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beetle 3This post, and several others to appear in due course, are generously sponsored by a gentleman-scholar from County San Francisco, supportive of the production and assessment of nasty novels, dealing familiarly with gamblers, misandrists and flashy reprobates. Said gentleman-scholar has re-upped his donation, so keep pitching me, academics longing for freedom.

In the mid-1890s, two Victorian writers made a bet over which one of them could create a more frightening literary monster. The writers were Bram Stoker and Richard Marsh, and the books, both published in 1897, were Dracula and The Beetle.

Marsh won that bet by a landslide. TWIST.

A few addendums to this story: it’s probably not true. It’s the sort of story English lit students like to tell each other because of that twist ending I mentioned. I also like to tell that story, being an English lit student myself, and I enjoy spreading gossip about dead Victorian writers. It amuses me. But also! The Beetle. When Dracula was in its tenth printing in 1913, The Beetle was in its fifteenth. The Beetle even beat Dracula to film: the first (and ultimately only) Beetle film was released in 1919, while Dracula didn’t make it until 1922’s Nosferatu, which wasn’t even an authorized adaptation. Winner: Marsh.

But by the 1960s, The Beetle was no longer in print, and has largely been forgotten except by academics, who still love it. With such good reason, too. But first, a few words on late Victorian horror writing!

Gothic fiction had been around for over a hundred years by the 1890s, originating in works by Horace Walpole (The Castle of Otranto, 1764) and Ann Radcliffe (so many, 1789-1797). These works are filled with maniacal apparitions, giant helmets appearing out of nowhere, and crumbling castles in far-off lands like Italy and Not Bath. In the 19th century, the preoccupations of Gothic fiction changed a bit to include that devil, Science. But speaking generally, and with notable exceptions (see: Mary Shelley’s Frankenstein), Gothic fiction had trouble keeping up with the changing preoccupations and anxieties of Victorian writers and readers.

A lot had changed since Ann Radcliffe, to be sure. We’re talking about a world that, within the span of a couple of generations, experienced the Industrial Revolution, the discovery that the earth was more than 6,000 years old (it’s true!), the discovery of evolution (debatable. Just kidding, evolution is totally true), and the beginnings of imperial decline. Victorians of the late century perceived threats to conventional social morality everywhere, what with dandyism, ladies getting ideas, and even the loss of tight, toned n’ sexy men’s bodies that happens when men stop working the fields and live leisurely urban lives. English men and the women who loved them believed that the superiority they were convinced they possessed over all other peoples was horribly threatened by all these dangers, more frightening than anything Gothic fiction could offer. On their own, each of these ideas was frightening enough for your average white English reader to contemplate.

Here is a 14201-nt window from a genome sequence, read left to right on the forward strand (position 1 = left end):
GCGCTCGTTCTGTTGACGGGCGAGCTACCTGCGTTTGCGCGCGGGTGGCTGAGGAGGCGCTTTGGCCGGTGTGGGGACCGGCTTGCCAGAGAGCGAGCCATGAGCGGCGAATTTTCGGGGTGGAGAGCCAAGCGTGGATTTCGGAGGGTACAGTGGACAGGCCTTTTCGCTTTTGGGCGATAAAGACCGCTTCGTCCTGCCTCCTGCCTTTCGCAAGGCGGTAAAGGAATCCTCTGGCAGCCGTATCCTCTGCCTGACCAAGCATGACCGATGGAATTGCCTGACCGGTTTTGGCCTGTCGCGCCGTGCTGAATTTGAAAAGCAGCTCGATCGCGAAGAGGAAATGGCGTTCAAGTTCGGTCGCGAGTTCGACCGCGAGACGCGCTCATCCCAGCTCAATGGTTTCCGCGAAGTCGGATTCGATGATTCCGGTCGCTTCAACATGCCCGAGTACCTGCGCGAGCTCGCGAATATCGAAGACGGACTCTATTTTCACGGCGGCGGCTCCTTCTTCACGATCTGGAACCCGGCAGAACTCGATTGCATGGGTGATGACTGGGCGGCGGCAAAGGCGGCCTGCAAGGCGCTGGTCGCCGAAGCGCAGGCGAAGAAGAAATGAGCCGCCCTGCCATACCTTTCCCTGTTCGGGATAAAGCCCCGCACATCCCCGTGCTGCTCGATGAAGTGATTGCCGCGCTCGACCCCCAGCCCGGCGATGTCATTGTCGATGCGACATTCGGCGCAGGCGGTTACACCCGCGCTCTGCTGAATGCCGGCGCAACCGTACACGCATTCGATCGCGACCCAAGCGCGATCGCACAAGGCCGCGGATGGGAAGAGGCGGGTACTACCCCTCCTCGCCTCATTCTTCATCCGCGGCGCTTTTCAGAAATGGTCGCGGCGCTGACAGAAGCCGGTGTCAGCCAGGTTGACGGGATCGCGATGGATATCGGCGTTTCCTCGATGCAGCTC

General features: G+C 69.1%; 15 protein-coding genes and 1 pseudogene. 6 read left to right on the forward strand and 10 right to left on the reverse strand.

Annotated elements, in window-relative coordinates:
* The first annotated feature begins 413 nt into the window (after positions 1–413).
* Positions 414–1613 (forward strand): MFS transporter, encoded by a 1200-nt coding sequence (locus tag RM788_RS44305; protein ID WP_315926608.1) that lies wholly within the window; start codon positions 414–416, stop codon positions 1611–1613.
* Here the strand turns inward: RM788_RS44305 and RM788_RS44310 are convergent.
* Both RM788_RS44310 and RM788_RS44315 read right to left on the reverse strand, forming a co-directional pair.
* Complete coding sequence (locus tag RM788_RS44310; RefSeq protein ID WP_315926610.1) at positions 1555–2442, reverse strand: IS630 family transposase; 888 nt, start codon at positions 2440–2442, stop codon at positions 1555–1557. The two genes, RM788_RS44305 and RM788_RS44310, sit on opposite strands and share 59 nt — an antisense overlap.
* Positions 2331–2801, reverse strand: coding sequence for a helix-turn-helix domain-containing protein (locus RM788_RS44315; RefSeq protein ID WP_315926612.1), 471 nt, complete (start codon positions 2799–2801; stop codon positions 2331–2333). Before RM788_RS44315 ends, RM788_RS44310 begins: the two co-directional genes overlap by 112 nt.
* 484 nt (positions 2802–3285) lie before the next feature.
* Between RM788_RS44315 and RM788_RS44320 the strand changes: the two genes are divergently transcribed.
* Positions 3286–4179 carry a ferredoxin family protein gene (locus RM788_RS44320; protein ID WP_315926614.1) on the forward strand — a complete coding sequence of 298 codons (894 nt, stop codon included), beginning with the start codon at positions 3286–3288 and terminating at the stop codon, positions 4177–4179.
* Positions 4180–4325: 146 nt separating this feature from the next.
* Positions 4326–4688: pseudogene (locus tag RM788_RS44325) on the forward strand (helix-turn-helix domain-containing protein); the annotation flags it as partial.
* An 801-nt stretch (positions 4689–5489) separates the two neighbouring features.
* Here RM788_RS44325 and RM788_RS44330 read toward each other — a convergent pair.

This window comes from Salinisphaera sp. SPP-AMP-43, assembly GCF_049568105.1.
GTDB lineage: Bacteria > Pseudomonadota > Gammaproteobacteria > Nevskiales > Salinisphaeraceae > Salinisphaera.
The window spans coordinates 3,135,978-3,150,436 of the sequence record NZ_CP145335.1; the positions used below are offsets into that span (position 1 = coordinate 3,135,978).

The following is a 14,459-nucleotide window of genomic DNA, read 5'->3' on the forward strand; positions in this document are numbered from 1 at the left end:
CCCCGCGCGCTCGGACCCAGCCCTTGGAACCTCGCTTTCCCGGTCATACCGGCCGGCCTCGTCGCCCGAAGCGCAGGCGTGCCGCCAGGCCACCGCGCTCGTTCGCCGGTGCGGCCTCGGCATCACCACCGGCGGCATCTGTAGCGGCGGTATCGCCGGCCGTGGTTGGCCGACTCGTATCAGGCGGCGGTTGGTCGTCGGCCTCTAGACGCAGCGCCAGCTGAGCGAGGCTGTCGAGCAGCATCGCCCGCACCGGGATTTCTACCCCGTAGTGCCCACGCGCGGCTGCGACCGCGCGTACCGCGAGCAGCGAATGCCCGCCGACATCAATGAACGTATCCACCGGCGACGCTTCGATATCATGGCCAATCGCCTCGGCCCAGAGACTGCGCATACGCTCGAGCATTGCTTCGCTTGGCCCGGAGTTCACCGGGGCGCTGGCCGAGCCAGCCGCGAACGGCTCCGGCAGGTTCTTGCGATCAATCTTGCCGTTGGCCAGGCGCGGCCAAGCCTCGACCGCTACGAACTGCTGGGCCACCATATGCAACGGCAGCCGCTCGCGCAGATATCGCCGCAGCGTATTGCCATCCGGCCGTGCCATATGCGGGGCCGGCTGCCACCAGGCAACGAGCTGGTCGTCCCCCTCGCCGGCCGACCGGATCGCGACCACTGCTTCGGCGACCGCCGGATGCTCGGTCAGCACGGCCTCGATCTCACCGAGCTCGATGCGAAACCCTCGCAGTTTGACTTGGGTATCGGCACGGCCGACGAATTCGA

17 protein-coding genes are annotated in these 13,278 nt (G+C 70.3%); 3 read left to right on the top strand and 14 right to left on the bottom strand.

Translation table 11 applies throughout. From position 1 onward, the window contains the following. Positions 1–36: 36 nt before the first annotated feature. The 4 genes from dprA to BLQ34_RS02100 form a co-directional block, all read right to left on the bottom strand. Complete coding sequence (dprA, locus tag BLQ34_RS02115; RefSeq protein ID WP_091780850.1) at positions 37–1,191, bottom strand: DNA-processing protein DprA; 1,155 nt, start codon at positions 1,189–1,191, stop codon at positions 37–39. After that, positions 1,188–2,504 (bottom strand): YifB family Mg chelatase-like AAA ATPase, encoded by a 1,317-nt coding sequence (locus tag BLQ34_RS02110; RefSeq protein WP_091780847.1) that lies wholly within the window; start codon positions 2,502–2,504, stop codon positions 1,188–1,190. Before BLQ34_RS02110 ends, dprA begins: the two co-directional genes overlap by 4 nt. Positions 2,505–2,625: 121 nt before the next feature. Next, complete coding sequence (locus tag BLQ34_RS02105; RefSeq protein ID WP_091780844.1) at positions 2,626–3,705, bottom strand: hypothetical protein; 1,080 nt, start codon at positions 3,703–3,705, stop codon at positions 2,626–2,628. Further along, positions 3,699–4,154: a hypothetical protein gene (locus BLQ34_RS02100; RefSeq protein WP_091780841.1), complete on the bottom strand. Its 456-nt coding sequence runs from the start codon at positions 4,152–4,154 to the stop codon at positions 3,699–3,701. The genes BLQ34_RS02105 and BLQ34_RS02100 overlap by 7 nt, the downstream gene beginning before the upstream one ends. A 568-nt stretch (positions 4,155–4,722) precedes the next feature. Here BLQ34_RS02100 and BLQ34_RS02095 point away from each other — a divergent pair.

But consider, if you are willing, some of the intersections of these factors that the Victorian mind creates: for example, that intersection between evolution and the “Orientals” of the various outposts of the Empire, from North Africa across the Middle East and Asia (i.e. non-Christian brown people). I know, such people are difficult to imagine. So difficult, that the imaginations of English* artists and writers often ran away with them. “Orientals” had been written about by everyone from Lord Byron to Edgar Allan Poe, and they were usually characterized in the same way: deeply passionate, uncivilized, warmongering, decadent and dissolute, unlike us civilized Victorians, am I right? Well, Edward Said explains Orientalism better than I can. But the fact is that English intellectuals were genuinely terrified of degeneration: literally, the theory that English civilization was in the process of being eroded by, and would eventually give way to, people of lesser biological, moral, and social stock. I recommend reading Max Nordau’s Degeneration, which even Freud thought was kind of farfetched.

So Gothic writing couldn’t really compete with the uncertainty and terror of real life. That is, until the late 1880s, when the genre resurfaced, amazingly. The long 1890s saw the publication of Robert Louis Stevenson’s The Strange Case of Dr. Jekyll and Mr. Hyde, Oscar Wilde’s The Picture of Dorian Gray, H.G. Wells’ The Time Machine and The Island of Doctor Moreau (and also When the Sleeper Wakes, The Invisible Man, etc. etc.), and Arthur Machen’s supremely fucked up The Great God Pan, all of which deal with degeneration theory in largely similar fashion: society is in decline because of foreigners, scientists, homosexuality, Satan, &c.

Late Victorian Gothic is much less things-that-go-bump-in-the-night-y than 18th-century Gothic, more raped-by-monsters-and-burned-alive-y. If you like your sexuality horrific, your identities multiple, your boundaries between science and supernatural penetrable, and your humanity contaminated both physically and morally—all of this strictly in the sense of your reading preferences, of course—then fin de siècle Victorian Gothic fiction is absolutely the genre for you.**